Members of the Twentieth Ward Home Guards were invited to Gustavus Bernstein's funeral.
On 20 August 1861, the War Department authorized Edward Wallace to form an infantry regiment. By 29 August 1861, he was recruiting, with George Todd as lieutenant colonel. They were at Camp Edwards, which was on Islington Lane, opposite Odd Fellows' Cemetery. Their regimental headquarters was in the Government buildings at Chestnut below Fifth, which was formerly Colonel Chantry's regiment's headquarters--but they thoroughly cleaned it before moving in!
Sources: Bates, [page 186]; 'Attention, Captain of companies (Philadelphia Inquirer, 29 August 1861, page 5 (also 28 Aug 1861 page 5)); 'Captains and others commanding companies' (Philadelphia Inquirer, 31 August 1861, page 5, also 2 September page 5); 'The Wallace Regiment' (Philadelphia Inquirer, 5 September 1861, page 5 (also 6 September page 5)); 'Col. Wallace's Regiment' (Philadelphia Inquirer 4 October 1861 page 8); 'Camp Chase at Gray's Ferry' (Philadelphia Inquirer 19 October 1861 page 8); 'Col Wallace's regiment' (Philadelphia Press, Wednesday 25 September 1861 page 1); 'Col Wallace's regiment' (Press, Monday 30 September 1861, page 2); and 'Col Wallace's regiment' (Press Tuesday 1 October 1861, page 1)
Thomas Walter also identifies two other squads in company A, one as the "Fishtowners", or "Shad Hose" fellows", and another as the "Ringgold Hose" gang. William Redheffer has received information from the Philadelphia Fire Museum that explains this. The 'Shads' was a nickname for Kensington Hose Company #30, which also used the name "Fishtowners"; twenty of its members volunteered for service during the Civil War. Ringgold Hose Company had thirteen members volunteer for service during the Civil War. (These were volunteer companies, and few names of members survive.)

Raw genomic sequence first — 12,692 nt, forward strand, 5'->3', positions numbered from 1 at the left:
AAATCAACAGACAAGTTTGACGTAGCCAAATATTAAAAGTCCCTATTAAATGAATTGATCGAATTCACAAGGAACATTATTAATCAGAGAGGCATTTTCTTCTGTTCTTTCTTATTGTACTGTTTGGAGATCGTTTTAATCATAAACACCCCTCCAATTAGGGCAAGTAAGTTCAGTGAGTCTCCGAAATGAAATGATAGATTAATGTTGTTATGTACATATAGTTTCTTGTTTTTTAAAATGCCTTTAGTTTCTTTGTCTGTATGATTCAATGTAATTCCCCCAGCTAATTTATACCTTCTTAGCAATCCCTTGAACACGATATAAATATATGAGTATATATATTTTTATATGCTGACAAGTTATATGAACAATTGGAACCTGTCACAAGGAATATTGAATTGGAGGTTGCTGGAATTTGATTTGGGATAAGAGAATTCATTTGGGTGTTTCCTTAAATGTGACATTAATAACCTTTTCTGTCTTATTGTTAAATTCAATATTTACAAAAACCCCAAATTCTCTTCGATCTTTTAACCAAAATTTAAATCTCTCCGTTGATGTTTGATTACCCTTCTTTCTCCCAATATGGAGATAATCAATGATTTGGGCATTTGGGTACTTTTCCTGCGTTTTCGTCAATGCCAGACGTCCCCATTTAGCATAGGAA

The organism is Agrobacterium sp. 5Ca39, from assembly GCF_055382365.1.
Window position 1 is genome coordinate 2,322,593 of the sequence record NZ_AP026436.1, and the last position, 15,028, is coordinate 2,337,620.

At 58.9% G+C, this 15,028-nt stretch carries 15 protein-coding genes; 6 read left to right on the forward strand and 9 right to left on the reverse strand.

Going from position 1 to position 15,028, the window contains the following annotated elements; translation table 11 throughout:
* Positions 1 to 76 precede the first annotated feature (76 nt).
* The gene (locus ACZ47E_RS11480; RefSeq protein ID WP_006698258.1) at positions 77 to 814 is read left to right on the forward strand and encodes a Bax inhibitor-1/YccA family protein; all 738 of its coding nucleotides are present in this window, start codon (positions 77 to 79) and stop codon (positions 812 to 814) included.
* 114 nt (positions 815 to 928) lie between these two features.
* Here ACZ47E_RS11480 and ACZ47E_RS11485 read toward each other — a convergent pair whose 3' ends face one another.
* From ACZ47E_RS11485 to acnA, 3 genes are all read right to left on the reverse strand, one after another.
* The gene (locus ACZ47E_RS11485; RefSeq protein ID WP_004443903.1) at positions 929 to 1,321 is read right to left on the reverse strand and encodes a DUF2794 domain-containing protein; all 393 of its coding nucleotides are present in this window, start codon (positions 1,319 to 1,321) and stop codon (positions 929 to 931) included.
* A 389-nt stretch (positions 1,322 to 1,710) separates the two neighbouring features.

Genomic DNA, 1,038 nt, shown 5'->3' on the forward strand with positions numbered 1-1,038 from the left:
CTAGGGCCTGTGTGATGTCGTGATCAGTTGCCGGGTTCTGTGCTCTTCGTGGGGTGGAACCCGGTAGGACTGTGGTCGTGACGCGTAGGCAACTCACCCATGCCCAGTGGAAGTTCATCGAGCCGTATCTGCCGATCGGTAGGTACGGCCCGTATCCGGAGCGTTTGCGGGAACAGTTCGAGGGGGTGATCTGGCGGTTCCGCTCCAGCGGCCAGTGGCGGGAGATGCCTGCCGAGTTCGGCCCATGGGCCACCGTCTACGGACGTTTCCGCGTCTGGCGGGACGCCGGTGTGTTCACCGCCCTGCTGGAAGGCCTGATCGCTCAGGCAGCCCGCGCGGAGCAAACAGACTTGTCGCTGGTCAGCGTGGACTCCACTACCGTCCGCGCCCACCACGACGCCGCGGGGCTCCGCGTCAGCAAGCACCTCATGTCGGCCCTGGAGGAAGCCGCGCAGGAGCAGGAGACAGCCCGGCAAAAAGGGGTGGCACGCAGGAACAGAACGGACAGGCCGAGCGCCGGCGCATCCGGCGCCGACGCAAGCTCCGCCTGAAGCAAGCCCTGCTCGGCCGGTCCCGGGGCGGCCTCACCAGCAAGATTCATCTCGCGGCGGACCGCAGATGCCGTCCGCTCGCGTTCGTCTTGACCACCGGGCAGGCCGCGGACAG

Members of the Humane Hose Company were invited to the funerals of James Sulger (C, died 7 Nov 1862), William Carpenter (C, died 21 June 1865), and William McNally (C, died 17 July 1870). Members of the Northern Liberty Hose Company were invited to attend the funeral of Samuel Chambers (K, died 14 Dec 1862). Members of the Globe Engine Company were invited to attend the funeral of John Pomeroy (C, d. 24 Mar 1901). Members of the Washington Engine Company were invited to attend the funeral of John A Henry (E, d. 2 May 1864).
A Samuel Lamb (perhaps Samuel Lamb (B/F) was assaulted in 1850, allegedly because of 'hostile feeling between the members of rival fire companies'.
Francis J Blee (D) seems to have been a director of the Western Hose Company in 1842.
In a letter dated 16 June 1862, Andrew Brown (C) asked his father and sister to send soap with William Shieffer (C)informing them that they 'can see him at the [United] States hose house'. Also, members of the US Hose Company, and the Relief of Disabled Fireman Association, were invited to attend his funeral in August 1882.